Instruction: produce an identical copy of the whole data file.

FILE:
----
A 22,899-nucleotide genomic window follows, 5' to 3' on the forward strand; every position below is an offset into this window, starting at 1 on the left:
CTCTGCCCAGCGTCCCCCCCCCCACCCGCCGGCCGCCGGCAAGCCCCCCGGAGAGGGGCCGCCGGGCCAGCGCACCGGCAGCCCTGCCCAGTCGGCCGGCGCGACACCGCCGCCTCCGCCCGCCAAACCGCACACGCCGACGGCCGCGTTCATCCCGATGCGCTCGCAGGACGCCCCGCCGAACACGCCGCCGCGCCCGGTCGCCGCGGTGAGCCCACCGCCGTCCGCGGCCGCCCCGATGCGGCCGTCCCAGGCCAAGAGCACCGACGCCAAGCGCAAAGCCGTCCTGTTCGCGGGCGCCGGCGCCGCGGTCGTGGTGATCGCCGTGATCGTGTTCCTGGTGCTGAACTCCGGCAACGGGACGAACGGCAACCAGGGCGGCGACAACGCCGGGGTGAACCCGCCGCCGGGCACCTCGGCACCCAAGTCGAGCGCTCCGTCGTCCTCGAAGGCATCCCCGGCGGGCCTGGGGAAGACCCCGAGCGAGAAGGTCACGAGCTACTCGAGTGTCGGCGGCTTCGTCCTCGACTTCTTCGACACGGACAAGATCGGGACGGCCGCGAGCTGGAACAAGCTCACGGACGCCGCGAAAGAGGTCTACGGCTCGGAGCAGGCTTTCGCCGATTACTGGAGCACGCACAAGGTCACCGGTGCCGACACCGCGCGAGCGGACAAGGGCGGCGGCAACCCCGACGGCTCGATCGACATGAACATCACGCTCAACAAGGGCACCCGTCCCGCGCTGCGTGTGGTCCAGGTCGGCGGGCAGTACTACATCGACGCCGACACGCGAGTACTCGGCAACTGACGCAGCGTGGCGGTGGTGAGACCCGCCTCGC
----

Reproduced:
A 22,899-nucleotide genomic window follows, 5' to 3' on the forward strand; every position below is an offset into this window, starting at 1 on the left:
CTCTGCCCAGCGTCCCCCCCCCCACCCGCCGGCCGCCGGCAAGCCCCCCGGAGAGGGGCCGCCGGGCCAGCGCACCGGCAGCCCTGCCCAGTCGGCCGGCGCGACACCGCCGCCTCCGCCCGCCAAACCGCACACGCCGACGGCCGCGTTCATCCCGATGCGCTCGCAGGACGCCCCGCCGAACACGCCGCCGCGCCCGGTCGCCGCGGTGAGCCCACCGCCGTCCGCGGCCGCCCCGATGCGGCCGTCCCAGGCCAAGAGCACCGACGCCAAGCGCAAAGCCGTCCTGTTCGCGGGCGCCGGCGCCGCGGTCGTGGTGATCGCCGTGATCGTGTTCCTGGTGCTGAACTCCGGCAACGGGACGAACGGCAACCAGGGCGGCGACAACGCCGGGGTGAACCCGCCGCCGGGCACCTCGGCACCCAAGTCGAGCGCTCCGTCGTCCTCGAAGGCATCCCCGGCGGGCCTGGGGAAGACCCCGAGCGAGAAGGTCACGAGCTACTCGAGTGTCGGCGGCTTCGTCCTCGACTTCTTCGACACGGACAAGATCGGGACGGCCGCGAGCTGGAACAAGCTCACGGACGCCGCGAAAGAGGTCTACGGCTCGGAGCAGGCTTTCGCCGATTACTGGAGCACGCACAAGGTCACCGGTGCCGACACCGCGCGAGCGGACAAGGGCGGCGGCAACCCCGACGGCTCGATCGACATGAACATCACGCTCAACAAGGGCACCCGTCCCGCGCTGCGTGTGGTCCAGGTCGGCGGGCAGTACTACATCGACGCCGACACGCGAGTACTCGGCAACTGACGCAGCGTGGCGGTGGTGAGACCCGCCTCGC